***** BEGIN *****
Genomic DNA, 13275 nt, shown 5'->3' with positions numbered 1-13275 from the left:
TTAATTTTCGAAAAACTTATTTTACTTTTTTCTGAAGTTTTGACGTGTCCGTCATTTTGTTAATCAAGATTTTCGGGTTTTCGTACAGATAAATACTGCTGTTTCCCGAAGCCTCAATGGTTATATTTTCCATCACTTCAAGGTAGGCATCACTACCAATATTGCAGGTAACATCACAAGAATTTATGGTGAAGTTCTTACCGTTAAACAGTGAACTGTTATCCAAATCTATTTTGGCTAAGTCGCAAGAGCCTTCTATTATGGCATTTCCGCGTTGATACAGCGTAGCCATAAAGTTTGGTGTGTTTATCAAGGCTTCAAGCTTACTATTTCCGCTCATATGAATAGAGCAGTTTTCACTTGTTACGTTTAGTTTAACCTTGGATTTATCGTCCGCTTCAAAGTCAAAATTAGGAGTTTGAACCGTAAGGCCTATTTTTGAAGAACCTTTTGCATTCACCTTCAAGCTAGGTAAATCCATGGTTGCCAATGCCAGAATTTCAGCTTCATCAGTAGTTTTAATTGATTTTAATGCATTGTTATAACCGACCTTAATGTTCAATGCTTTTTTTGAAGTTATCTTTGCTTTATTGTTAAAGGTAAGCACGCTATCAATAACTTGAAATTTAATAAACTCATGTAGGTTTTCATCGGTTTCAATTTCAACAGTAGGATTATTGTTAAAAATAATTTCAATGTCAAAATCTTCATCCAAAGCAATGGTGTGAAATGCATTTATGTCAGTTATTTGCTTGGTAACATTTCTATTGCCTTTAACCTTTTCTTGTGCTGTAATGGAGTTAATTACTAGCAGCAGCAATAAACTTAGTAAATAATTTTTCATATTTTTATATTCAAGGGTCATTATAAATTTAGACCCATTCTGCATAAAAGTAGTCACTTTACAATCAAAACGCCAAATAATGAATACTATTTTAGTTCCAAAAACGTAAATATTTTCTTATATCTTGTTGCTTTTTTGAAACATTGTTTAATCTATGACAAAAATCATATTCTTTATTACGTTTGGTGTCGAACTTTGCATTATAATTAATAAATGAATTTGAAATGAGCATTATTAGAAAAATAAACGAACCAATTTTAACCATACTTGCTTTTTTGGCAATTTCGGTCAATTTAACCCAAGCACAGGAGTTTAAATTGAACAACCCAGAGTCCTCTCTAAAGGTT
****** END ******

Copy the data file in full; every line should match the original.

Genomic DNA, 13275 nt, shown 5'->3' with positions numbered 1-13275 from the left:
TTAATTTTCGAAAAACTTATTTTACTTTTTTCTGAAGTTTTGACGTGTCCGTCATTTTGTTAATCAAGATTTTCGGGTTTTCGTACAGATAAATACTGCTGTTTCCCGAAGCCTCAATGGTTATATTTTCCATCACTTCAAGGTAGGCATCACTACCAATATTGCAGGTAACATCACAAGAATTTATGGTGAAGTTCTTACCGTTAAACAGTGAACTGTTATCCAAATCTATTTTGGCTAAGTCGCAAGAGCCTTCTATTATGGCATTTCCGCGTTGATACAGCGTAGCCATAAAGTTTGGTGTGTTTATCAAGGCTTCAAGCTTACTATTTCCGCTCATATGAATAGAGCAGTTTTCACTTGTTACGTTTAGTTTAACCTTGGATTTATCGTCCGCTTCAAAGTCAAAATTAGGAGTTTGAACCGTAAGGCCTATTTTTGAAGAACCTTTTGCATTCACCTTCAAGCTAGGTAAATCCATGGTTGCCAATGCCAGAATTTCAGCTTCATCAGTAGTTTTAATTGATTTTAATGCATTGTTATAACCGACCTTAATGTTCAATGCTTTTTTTGAAGTTATCTTTGCTTTATTGTTAAAGGTAAGCACGCTATCAATAACTTGAAATTTAATAAACTCATGTAGGTTTTCATCGGTTTCAATTTCAACAGTAGGATTATTGTTAAAAATAATTTCAATGTCAAAATCTTCATCCAAAGCAATGGTGTGAAATGCATTTATGTCAGTTATTTGCTTGGTAACATTTCTATTGCCTTTAACCTTTTCTTGTGCTGTAATGGAGTTAATTACTAGCAGCAGCAATAAACTTAGTAAATAATTTTTCATATTTTTATATTCAAGGGTCATTATAAATTTAGACCCATTCTGCATAAAAGTAGTCACTTTACAATCAAAACGCCAAATAATGAATACTATTTTAGTTCCAAAAACGTAAATATTTTCTTATATCTTGTTGCTTTTTTGAAACATTGTTTAATCTATGACAAAAATCATATTCTTTATTACGTTTGGTGTCGAACTTTGCATTATAATTAATAAATGAATTTGAAATGAGCATTATTAGAAAAATAAACGAACCAATTTTAACCATACTTGCTTTTTTGGCAATTTCGGTCAATTTAACCCAAGCACAGGAGTTTAAATTGAACAACCCAGAGTCCTCTCTAAAGGTT